And there is no reason to blame them. If you don’t like the versions of fairy tales you know, tell your own. Tell them and retell them and tell them again. Though eventually recorded into “definitive” versions by scholars and court scribes, at their most authentic, these stories have always belonged to everyone. The elements are all there; you just need to tell the tales. If you don’t, you have no one to blame for their “messages” but yourself.

3 thoughts on “In Defense of Fairy Tales

  1. Thank you for writing this. I think that we are very caught up today in being PC, it’s hard to remember that these tales were written in a very different time from us. The protagonists are generally much younger than we remember today, and the penalties for wrongdoing much greater. They were written (or told) as lessons, very direct and over dramatic lessons, to make a point. I agree that we tend to remember the “Disneyfied” version, but at the same time I think we bash Disney pretty hard. A) most of the films are dated, many were made pre 80s and so carry much of what was desirable/acceptable at that time. What we consider anti-feminist, or racist now, was just how life was then. B) they are trying to sell a product and as such will include what they know their market will enjoy. If people want to see a change in how Disney shows women, then they need to make that desire noticeable in their own buying/viewing habits. If there is enough public demand, Disney will most likely do it.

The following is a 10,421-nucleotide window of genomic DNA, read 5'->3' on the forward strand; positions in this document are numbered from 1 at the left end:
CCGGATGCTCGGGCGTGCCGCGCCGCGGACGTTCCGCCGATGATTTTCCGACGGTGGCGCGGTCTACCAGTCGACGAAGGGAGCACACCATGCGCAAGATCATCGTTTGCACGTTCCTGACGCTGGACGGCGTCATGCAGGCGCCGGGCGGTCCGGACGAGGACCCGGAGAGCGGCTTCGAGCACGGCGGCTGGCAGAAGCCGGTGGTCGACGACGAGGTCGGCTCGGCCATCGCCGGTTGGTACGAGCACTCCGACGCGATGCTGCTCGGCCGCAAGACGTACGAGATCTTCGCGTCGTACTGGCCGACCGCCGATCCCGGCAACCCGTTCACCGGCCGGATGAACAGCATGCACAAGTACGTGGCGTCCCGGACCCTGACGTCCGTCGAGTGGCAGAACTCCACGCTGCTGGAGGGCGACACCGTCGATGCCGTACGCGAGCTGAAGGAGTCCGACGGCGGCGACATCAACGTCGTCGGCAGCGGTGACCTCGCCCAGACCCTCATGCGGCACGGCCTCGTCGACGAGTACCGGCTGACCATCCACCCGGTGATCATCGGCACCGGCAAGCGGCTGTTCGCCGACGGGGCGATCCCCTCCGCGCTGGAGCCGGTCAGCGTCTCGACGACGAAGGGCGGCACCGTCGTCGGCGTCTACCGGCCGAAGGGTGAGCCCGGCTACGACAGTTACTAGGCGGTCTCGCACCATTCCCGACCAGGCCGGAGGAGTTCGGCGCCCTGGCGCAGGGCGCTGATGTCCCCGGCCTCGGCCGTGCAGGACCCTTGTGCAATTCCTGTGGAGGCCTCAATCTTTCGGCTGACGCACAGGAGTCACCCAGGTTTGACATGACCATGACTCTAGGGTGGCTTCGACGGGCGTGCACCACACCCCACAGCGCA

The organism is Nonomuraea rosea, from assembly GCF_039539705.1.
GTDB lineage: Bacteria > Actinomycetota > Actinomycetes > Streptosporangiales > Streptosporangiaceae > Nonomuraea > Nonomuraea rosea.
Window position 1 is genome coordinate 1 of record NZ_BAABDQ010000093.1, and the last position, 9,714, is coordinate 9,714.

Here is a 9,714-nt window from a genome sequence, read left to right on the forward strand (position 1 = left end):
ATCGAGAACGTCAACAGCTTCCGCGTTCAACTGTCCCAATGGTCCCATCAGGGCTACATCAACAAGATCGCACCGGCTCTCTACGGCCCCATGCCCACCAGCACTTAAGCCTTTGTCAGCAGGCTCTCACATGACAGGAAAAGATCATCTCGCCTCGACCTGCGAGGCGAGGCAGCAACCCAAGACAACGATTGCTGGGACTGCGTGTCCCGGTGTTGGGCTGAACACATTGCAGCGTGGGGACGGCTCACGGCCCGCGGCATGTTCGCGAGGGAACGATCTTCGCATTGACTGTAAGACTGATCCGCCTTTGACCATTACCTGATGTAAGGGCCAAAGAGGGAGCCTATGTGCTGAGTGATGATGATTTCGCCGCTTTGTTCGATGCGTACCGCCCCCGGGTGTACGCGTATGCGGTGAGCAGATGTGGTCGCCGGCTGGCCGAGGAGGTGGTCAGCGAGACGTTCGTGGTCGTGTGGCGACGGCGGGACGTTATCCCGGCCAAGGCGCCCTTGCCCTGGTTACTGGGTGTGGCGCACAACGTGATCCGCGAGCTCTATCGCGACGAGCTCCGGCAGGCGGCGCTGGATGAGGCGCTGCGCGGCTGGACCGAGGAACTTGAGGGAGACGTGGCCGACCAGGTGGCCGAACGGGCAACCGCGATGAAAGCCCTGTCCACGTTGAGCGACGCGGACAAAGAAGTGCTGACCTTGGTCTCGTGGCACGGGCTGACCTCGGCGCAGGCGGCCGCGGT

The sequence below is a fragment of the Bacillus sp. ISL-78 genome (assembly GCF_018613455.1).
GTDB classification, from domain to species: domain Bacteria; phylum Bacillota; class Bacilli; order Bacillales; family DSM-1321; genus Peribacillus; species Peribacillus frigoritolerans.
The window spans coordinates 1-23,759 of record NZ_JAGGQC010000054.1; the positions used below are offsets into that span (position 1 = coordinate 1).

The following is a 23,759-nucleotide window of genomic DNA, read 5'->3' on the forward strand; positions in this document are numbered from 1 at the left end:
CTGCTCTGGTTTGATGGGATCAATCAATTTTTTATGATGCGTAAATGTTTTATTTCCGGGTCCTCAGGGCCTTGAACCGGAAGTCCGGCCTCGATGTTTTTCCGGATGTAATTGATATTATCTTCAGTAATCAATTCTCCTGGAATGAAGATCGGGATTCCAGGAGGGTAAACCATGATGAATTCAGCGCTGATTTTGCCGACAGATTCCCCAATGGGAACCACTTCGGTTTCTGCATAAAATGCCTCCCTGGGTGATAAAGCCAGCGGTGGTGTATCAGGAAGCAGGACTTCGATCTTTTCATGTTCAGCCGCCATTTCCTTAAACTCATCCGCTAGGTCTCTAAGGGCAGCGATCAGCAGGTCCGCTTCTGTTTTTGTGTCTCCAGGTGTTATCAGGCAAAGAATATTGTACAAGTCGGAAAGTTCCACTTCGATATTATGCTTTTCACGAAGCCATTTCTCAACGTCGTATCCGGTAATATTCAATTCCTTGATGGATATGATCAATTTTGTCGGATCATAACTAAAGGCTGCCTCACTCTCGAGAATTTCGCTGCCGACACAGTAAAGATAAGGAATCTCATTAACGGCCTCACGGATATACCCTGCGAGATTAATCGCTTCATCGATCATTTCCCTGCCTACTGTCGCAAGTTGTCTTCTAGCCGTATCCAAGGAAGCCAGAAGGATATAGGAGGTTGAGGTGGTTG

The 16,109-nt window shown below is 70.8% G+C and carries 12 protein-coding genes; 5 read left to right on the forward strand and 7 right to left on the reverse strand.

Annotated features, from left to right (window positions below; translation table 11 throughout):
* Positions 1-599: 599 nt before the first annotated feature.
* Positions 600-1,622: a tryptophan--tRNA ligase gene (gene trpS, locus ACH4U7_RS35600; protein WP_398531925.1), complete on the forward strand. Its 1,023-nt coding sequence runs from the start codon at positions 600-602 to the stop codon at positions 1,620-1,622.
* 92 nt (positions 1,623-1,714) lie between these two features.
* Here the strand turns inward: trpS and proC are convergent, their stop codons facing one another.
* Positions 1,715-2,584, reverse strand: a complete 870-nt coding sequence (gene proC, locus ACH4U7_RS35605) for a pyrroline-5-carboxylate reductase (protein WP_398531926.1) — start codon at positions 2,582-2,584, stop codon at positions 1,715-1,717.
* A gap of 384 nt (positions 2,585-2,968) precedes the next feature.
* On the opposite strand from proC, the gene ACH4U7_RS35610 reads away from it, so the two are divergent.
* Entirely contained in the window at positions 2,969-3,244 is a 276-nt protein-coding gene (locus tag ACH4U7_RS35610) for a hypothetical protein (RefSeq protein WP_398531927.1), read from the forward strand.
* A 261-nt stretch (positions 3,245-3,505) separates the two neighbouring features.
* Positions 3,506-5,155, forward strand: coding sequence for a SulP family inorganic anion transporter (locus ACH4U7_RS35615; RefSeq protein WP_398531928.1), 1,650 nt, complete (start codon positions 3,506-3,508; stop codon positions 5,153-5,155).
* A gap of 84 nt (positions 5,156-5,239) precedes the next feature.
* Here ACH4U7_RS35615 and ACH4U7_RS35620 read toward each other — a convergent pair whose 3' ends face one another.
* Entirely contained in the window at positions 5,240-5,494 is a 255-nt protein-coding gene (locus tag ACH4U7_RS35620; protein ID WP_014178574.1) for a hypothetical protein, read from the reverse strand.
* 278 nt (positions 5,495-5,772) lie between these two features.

Thank you again for your thoughts and insight. Very enjoyable.